KNOXVILLE, Tenn. (WATE) — The use of electric scooters in the U.S. has boomed in recent years – but how safe are they? That’s what researchers at the University of Tennessee are aiming to find out.

Some data is already available about electric scooters safety.

In a release from UT, other than hospitalization data little had been known about the safety of e-scooters. UT researchers are trying to provide the safety data they say has been lacking so that city managers and policymakers have the data to inform long-term decisions.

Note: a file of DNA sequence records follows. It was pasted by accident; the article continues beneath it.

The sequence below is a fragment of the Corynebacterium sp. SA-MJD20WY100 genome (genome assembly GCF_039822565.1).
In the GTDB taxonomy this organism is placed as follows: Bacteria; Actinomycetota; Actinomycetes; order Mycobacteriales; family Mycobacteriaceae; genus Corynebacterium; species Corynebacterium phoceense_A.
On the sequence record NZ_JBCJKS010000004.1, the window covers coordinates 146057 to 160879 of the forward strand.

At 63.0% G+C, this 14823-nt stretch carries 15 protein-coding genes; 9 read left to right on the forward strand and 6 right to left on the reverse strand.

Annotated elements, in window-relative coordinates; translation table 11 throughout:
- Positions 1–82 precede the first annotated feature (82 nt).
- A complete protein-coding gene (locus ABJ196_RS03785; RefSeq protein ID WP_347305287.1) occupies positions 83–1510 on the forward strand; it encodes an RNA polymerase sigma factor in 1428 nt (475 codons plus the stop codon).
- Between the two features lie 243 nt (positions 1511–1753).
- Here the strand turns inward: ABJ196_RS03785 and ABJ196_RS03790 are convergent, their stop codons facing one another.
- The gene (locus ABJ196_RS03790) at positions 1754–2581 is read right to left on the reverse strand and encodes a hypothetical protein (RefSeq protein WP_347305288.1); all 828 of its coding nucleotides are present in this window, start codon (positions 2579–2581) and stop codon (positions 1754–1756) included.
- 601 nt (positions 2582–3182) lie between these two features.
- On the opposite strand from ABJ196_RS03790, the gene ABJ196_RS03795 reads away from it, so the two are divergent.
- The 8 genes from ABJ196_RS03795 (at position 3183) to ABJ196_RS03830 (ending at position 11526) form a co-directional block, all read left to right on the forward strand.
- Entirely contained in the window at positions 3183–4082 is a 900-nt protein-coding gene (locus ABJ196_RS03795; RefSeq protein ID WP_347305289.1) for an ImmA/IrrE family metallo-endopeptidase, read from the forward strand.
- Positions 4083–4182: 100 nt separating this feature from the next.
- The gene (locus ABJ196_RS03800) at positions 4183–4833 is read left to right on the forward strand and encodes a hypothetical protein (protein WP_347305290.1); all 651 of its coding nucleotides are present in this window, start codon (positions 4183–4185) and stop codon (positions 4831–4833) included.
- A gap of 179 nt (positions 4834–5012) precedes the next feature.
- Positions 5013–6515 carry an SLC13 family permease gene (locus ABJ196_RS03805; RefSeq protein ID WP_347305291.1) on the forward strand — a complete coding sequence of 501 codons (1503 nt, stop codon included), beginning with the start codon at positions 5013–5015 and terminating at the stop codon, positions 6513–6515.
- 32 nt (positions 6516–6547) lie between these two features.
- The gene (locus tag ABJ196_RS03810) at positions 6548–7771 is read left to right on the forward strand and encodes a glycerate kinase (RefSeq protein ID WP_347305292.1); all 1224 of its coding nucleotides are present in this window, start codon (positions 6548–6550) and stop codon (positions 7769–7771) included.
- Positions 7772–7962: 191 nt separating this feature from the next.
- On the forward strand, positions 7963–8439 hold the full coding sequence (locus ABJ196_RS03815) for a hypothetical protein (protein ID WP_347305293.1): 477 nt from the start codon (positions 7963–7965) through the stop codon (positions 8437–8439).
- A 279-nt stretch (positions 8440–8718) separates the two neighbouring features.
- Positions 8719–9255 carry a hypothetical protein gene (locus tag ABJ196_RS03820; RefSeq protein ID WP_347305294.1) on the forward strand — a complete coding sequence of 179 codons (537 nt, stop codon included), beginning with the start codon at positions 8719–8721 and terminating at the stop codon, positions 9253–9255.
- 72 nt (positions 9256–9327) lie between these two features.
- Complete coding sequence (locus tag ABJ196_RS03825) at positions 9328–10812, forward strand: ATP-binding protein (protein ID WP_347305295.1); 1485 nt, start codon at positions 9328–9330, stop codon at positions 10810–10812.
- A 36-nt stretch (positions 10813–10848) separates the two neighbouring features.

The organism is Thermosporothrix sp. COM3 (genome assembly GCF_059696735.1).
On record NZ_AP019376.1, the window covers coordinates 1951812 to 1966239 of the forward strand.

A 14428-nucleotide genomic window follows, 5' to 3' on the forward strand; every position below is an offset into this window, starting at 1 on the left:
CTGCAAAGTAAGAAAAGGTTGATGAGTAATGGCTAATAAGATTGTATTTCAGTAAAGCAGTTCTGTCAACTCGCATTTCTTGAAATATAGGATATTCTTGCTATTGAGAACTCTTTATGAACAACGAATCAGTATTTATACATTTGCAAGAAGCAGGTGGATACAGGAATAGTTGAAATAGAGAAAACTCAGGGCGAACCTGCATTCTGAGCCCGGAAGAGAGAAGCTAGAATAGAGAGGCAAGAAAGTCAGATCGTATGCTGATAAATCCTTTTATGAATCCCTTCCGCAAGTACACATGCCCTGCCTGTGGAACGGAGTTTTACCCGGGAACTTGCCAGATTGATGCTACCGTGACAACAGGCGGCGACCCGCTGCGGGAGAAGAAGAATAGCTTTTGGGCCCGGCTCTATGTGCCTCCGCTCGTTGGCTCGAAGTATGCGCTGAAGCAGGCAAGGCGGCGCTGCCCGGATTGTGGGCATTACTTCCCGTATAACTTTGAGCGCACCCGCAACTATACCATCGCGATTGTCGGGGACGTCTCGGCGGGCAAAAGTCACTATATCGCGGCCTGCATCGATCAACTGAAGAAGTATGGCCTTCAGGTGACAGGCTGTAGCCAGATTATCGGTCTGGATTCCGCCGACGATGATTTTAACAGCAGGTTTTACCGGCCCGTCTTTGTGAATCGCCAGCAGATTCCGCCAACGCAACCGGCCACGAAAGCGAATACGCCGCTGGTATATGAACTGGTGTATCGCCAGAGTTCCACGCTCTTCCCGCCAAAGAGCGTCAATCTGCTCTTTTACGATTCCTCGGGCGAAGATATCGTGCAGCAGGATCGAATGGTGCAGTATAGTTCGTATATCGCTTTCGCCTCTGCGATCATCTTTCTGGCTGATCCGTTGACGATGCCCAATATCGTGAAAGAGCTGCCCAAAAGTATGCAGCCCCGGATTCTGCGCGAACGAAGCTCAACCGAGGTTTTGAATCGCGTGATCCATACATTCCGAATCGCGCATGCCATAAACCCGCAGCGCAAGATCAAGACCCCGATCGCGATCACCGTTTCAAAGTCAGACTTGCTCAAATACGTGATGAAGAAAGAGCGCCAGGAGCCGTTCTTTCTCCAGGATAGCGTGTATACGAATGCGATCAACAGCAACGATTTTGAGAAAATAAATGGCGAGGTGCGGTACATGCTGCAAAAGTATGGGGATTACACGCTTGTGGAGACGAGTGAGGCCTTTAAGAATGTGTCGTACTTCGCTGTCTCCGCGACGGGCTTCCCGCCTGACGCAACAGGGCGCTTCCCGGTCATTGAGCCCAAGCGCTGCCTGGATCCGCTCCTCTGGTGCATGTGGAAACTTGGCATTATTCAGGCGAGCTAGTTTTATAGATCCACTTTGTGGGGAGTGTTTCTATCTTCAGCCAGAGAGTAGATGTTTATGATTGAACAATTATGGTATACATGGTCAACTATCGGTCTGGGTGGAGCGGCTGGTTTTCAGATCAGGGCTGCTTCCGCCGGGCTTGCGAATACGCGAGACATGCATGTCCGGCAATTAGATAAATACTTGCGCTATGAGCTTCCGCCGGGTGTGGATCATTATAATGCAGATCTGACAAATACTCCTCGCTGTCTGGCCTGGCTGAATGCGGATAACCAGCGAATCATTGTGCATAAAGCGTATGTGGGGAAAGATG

The researchers looked at police reports for 131 crashes that occurred in Nashville.

They compared crashed between bicycles and cars — and e-scooters and cars. They found one strong similarity: 1 in 10 crashes led to injury or death of the e-scooter rider or bicyclist.

The study authors also noted that although Downtown Nashville is an entertainment hub, most e-scooter accidents occurred during the daytime, alcohol was not a factor; and most riders were locals who were close to home.

“We were surprised that scooter riders didn’t seem to fit the stereotype of drunk tourists getting hit at night,” the study authors stated. “We did find that scooter riders and drivers seem to get caught off-guard when interacting at crosswalks and driveways.”

In Knoxville, LINK Scooters operates around downtown, South Knoxville, Fort Sanders and the University of Tennessee campus.